Had Walter White sold his blue meth on Silk Road rather than through drug kingpins and criminal gangs, there wouldn't have been much to Breaking Bad, but he would have made plenty of money and probably avoided a violent death.
That, in a nutshell, is the argument made by proponents of the internet as a safer and more ethical marketplace for illicit substances.
But dealing and buying drugs online, abetted by cryptocurrencies like bitcoin, isn't just less sketchy: it also comes with a wider choice of products, better customer service, and, increasingly, assurances to please liberal or socially-conscious users, such as knowing that their opium is "fair-trade" and their cocaine "conflict-free."
It is, in other words, gentrifying the drug business at the expense of the middlemen and drug enforcement authorities profiting from the war on drugs. And that's a good thing, according to James Martin, a criminology professor at Australia's Macquarie University, who recently published a book on the cryptomarkets transforming the drug trade, Drugs on the Dark Net.
VICE News caught up with him to learn more about the gentrified drug trade.
VICE News: You spent a lot of time surfing the "dark net" for drug deals. What did you learn?
James Martin: There are four main research questions that I address in the book. The first is, what are these sites? Are they just sites for cyber crime, or are they something more than that? In answering that question, we found that, yes, they definitely were more than that — they were sites of community. There was a real sense of political engagement. There was a lot of awareness of the ideology of the war on drugs and very much a sense among the users of these sites that what they were doing was socially constructive, and that it was the state that had really produced the most harm by criminalizing drugs and by forcing drugs into the hands of violent drug dealers.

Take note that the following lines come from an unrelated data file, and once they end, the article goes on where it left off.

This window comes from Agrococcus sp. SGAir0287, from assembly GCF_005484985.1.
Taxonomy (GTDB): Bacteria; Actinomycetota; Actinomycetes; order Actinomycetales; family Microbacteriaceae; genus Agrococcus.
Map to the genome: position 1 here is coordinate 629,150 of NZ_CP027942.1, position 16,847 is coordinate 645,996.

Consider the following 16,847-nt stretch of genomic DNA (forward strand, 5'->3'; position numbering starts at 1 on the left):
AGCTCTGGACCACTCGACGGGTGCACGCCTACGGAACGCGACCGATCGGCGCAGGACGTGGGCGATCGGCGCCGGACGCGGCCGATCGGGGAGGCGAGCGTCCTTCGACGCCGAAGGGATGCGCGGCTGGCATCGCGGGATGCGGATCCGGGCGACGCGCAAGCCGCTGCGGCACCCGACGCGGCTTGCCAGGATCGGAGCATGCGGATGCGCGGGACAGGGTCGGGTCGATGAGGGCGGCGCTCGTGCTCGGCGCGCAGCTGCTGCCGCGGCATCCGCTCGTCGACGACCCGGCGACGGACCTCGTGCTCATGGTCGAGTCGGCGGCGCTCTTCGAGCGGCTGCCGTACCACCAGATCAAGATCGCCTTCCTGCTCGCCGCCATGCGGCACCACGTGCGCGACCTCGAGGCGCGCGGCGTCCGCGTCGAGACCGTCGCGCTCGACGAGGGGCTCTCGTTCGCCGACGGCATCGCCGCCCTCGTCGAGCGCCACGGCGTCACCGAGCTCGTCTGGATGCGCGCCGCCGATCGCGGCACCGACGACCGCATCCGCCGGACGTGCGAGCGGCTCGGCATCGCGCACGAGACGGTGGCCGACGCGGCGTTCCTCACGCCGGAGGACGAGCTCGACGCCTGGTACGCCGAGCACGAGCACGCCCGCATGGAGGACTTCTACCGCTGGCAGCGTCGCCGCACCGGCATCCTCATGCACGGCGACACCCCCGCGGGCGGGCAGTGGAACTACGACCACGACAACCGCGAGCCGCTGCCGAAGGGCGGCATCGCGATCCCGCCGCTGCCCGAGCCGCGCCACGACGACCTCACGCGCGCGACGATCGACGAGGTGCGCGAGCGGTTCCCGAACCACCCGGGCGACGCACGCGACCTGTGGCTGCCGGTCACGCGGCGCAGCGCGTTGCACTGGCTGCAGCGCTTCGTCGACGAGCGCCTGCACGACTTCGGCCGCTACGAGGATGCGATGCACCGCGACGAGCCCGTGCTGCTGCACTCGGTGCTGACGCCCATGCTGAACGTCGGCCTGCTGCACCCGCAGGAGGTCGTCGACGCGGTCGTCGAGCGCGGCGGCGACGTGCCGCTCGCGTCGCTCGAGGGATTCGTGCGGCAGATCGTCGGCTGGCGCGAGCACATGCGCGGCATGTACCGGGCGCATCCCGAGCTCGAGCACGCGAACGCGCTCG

Another interesting thing is that there was this kind of interdependent sort of resilience between the sites as well: when one of the sites went down, you'd get an influx of users into other sites, and users were actually talking about them in terms of migration, saying things like, "There are heaps of refugees from Silk Road or Black Market Reloaded on our site." And there'd be debates going on about how "refugees are slowing things down" and, "No, we need to welcome these refugees here" — kind of mirroring these debates that you see in real life about whether we want an inclusive society or whatever.
How does this play into the rise of ethical drug marketing?
When you compare conventional illicit drugs distribution networks with online ones, the online ones present a less harmful alternative, because they cut out so many of the middlemen. That also results in cheaper prices and less product adulteration as well. The drugs go through fewer hands; you can have drug producers who will sell directly to their customers.
'The online market enables 'good' drug producers, or people who create the kind of drugs that people want to take.'
Did you watch Breaking Bad? Your Walter White type, his story would have gone so differently had he been able to — instead of meeting up with all the cartel members and getting involved in the really seedy side of the drug market — if he'd just been able to jump online and produce his meth at home. He would have made a fortune. It wouldn't have been as interesting a story, but he would have been able to sell directly to his customers. The online market enables "good" drug producers, or people who create the kind of drugs that people want to take. You can create a brand awareness and direct relationship with your customers that you can't with conventional drug distribution networks.
How does this affect law enforcement?